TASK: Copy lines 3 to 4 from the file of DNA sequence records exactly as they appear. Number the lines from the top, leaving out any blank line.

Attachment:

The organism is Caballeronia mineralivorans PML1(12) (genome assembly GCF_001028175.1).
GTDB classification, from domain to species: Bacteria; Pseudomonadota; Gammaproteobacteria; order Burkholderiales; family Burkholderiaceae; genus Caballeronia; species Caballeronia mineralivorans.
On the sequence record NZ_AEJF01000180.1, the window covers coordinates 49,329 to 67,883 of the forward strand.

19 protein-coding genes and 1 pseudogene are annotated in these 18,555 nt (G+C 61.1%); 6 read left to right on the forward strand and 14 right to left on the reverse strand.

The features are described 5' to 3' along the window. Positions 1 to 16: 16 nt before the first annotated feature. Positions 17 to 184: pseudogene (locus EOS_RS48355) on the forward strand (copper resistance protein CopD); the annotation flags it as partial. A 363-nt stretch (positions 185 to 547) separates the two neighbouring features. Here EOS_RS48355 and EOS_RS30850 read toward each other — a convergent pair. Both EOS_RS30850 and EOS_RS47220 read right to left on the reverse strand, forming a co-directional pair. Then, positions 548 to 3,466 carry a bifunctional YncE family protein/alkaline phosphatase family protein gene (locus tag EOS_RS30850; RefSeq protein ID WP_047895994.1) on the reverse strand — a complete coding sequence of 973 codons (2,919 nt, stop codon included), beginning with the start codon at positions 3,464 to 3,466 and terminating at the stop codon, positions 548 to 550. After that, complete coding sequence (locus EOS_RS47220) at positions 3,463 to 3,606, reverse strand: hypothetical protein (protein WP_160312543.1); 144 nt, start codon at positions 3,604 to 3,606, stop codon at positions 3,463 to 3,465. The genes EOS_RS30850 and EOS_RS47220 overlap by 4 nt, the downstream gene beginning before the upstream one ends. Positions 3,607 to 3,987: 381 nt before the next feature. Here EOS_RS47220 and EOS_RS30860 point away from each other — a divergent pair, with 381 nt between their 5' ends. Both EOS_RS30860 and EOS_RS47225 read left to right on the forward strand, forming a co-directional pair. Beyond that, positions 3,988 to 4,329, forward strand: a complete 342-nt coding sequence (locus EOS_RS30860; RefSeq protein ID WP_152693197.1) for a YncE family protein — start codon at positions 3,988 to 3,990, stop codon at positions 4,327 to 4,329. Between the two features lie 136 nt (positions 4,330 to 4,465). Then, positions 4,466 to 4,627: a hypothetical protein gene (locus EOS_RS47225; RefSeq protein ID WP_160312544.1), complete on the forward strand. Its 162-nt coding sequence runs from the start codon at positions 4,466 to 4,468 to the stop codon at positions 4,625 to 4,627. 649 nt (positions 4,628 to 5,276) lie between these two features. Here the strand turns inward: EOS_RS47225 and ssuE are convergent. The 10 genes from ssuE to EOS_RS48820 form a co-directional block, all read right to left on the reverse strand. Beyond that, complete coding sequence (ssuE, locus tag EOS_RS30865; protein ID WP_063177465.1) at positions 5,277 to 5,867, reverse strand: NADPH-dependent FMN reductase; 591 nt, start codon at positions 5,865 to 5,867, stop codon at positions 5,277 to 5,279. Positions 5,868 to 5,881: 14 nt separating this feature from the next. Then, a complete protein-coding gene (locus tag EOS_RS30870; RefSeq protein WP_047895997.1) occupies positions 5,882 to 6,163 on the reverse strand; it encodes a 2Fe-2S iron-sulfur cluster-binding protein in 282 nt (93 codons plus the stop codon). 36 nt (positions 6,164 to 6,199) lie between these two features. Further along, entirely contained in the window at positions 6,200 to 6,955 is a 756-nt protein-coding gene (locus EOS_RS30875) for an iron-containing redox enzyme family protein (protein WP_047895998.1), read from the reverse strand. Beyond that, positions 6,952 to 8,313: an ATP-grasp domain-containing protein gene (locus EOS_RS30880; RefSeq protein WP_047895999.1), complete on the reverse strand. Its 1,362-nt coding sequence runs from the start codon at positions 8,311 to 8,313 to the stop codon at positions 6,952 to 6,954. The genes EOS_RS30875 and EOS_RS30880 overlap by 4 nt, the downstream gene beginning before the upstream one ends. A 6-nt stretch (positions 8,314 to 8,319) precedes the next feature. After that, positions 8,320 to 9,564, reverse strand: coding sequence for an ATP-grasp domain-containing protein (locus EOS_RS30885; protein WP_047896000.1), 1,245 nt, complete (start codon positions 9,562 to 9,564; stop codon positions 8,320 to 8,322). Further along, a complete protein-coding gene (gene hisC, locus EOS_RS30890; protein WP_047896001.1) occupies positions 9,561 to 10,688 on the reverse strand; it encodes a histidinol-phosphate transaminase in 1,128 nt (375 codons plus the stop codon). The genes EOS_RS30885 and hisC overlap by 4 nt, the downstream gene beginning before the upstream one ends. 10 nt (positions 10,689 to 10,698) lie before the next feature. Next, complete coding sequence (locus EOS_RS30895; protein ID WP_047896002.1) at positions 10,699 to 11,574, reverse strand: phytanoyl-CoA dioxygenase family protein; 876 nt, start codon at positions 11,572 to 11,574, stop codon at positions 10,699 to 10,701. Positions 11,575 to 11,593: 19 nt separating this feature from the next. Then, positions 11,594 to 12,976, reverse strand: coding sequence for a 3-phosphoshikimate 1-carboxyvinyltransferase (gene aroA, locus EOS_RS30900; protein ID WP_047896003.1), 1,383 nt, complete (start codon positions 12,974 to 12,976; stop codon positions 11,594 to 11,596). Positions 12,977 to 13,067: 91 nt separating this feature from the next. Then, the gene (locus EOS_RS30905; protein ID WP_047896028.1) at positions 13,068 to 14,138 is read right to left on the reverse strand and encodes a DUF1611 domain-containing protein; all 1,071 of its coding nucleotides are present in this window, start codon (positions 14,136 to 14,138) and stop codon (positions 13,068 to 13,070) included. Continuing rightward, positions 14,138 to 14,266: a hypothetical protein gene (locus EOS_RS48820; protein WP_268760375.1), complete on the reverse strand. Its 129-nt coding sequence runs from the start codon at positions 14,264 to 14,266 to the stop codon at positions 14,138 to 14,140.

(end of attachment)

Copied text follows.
On the sequence record NZ_AEJF01000180.1, the window covers coordinates 49,329 to 67,883 of the forward strand.

19 protein-coding genes and 1 pseudogene are annotated in these 18,555 nt (G+C 61.1%); 6 read left to right on the forward strand and 14 right to left on the reverse strand.